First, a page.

Jonathan Bethony is the staff baker at the station’s The Bread Lab. This bearded fellow is a dynamo, ready to tackle wheat varieties in all their complexity, and figure out how to make the most of all the flour’s qualities, good and bad. His tours of the lab, with Ph.D. student Colin Curwen-McAdams — who endearingly linked his studies in seed breeding to baking with his mother — were both lively and thought-provoking.
Bethony gave an enthusiastic presentation on how to work with sourdough, praising the reactions that occur between its wild yeast and bacterial components.
Breadmaking tips from the experts
“If the world would just work like a sourdough, we’d be all set,” he said. Bethony drew parallels between starters and any other relationship. Leave your starter in the fridge for a while, and like a neglected friend, it is going to need a while to warm up and be ready to use.
Scott Mangold from Breadfarm Bakery referred to Bethony as he gave a workshop called Learning to Love Your Local Wheat. “Jonathan said he started looking for signs he knew from baking with white flour, and stopped worrying whether it’s going to fall apart,” Mangold said. “That was a big breakthrough for me, to just trust that it is going to work.”
Bakers are trained to expect certain performance from flour, because most flour is milled to narrow industry standards, from grains that have very specific quality profiles. Local flours tend not to fit these strictures, and can really behave differently in leavened doughs, causing the anxiety that necessitated a workshop with such a name.
“When I’m testing new flour, I’m making observations and writing everything down,” Mangold said, passing around a chart that detailed the way he used his hands and eyes to gather information from different batches of bread.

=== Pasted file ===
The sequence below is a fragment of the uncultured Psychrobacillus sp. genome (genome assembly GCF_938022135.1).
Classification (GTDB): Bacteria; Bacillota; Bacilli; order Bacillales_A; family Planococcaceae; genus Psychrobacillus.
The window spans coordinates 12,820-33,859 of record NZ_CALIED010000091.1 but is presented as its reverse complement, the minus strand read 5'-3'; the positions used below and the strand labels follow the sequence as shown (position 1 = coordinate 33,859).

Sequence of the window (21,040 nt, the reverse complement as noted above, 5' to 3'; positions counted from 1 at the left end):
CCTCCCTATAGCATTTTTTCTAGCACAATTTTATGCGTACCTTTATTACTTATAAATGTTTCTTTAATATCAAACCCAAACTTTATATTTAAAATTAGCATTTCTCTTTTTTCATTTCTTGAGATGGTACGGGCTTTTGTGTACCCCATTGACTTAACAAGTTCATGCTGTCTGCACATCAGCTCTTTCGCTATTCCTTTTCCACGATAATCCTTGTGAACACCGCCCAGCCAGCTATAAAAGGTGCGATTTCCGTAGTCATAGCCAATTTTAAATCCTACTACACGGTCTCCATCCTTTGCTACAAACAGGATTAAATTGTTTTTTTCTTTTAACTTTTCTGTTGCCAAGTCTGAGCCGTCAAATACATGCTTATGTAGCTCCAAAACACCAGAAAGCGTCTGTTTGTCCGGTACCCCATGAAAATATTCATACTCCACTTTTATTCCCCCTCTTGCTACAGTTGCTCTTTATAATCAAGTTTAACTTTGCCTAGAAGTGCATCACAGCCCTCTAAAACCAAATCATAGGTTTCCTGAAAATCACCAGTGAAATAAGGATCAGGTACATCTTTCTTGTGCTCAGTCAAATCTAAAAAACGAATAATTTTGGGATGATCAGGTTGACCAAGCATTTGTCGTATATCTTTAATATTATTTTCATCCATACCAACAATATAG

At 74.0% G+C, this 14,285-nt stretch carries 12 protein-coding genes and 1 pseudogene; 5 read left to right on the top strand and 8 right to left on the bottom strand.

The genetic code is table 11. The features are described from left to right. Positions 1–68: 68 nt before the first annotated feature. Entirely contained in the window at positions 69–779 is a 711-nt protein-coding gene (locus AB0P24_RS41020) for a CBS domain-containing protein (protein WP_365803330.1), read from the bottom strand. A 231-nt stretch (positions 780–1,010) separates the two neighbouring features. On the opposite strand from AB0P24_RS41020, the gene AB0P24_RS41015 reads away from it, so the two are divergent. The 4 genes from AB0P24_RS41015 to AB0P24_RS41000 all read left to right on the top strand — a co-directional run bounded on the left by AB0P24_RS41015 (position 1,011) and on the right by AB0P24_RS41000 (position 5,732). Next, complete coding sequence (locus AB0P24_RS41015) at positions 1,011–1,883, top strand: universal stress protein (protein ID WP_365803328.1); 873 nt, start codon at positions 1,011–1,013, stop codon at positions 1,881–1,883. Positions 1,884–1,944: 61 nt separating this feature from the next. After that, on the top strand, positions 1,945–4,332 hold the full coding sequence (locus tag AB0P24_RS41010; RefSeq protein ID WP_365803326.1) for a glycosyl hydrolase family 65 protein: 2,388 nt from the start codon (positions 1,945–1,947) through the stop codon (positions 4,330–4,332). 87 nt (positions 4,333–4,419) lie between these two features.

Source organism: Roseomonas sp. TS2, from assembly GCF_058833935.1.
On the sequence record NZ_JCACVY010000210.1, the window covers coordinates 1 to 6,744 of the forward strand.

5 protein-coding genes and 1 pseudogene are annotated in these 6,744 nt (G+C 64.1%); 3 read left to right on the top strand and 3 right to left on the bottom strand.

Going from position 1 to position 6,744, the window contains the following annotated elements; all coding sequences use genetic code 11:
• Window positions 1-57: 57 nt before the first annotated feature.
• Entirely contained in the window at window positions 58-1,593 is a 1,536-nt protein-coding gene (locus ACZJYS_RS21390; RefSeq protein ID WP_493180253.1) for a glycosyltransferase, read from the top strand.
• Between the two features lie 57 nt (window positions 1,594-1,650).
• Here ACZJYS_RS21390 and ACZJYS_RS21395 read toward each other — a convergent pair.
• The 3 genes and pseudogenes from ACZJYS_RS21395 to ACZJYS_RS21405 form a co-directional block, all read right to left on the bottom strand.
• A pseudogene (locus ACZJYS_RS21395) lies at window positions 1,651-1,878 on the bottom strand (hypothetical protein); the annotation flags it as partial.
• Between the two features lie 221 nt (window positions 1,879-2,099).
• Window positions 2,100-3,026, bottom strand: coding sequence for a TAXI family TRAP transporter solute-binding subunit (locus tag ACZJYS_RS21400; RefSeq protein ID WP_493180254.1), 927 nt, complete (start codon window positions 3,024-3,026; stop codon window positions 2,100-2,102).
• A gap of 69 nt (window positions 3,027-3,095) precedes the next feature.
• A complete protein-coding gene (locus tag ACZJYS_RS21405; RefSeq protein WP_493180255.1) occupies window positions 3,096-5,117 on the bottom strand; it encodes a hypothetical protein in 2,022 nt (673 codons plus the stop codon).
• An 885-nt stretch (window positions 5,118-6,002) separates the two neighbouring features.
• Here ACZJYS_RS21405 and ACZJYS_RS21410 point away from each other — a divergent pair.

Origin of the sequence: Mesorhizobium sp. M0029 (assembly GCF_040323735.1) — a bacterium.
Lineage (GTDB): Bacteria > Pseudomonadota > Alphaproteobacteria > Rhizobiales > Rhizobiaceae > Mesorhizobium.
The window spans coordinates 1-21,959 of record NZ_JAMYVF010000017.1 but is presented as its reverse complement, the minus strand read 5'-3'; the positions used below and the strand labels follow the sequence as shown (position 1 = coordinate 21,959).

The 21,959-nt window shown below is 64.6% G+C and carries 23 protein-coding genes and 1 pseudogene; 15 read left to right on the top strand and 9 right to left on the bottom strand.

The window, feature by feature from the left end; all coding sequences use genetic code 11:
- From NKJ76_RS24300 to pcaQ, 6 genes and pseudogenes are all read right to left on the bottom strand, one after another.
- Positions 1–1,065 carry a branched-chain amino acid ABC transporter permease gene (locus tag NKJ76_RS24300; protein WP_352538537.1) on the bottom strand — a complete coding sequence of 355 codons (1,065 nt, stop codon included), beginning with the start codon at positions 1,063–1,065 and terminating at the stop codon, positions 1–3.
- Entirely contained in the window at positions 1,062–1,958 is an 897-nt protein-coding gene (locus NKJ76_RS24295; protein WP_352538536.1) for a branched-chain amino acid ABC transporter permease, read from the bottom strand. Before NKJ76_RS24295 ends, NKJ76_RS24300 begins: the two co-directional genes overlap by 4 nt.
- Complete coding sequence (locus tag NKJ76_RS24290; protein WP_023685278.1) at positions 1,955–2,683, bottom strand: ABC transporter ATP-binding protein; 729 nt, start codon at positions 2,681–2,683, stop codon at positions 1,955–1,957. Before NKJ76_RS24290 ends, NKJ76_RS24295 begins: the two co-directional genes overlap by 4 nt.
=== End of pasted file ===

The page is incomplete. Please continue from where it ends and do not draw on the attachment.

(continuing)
This and other workshops — one on soba noodles led by Sonoko Sakai — had bakers up and at the bowl, honing the practice of work and observation. Bakers from King Arthur Flour led discussions and classes that were a little more geared to professional baking, but not too much for the experienced home baker. Richard Miscovich showed people how to use wood-fired ovens for bread and beyond, a live version of his new book, “From the Wood Fired Oven.”
Lectures and discussions on baking science, barley breeding and gluten intolerance also filled the schedule, and two keynotes framed the larger conversation about grains in practical and symbolic terms.
Darra Goldstein, founding editor of Gastronomica, spoke about bread culture, using examples of bread in Western art as a lens to discuss its symbolism. She showed how people used to hold bread close to the heart, and how 20th century paintings have bread on cutting boards.
These presentations presented ideas people considered throughout the rest of the conference, and when they went back home.
The farmer-miller-baker model Oechsner presented is something people could see happening, and help make happen, in their own back yard. Bakers mused about how to bring bread close to the heart again. If we do away with bakery bags, will we have lovely images of people carrying bread close to their chests posted on the bakery walls?
The discussions illustrated the ways that grains have glued us together, body and soul, and we can imagine that gorgeous connection again.
Top photo: Zester Daily contributor Sonoko Sakai demonstrates breadmaking at Kneading Conference West. Credit: Amy Halloran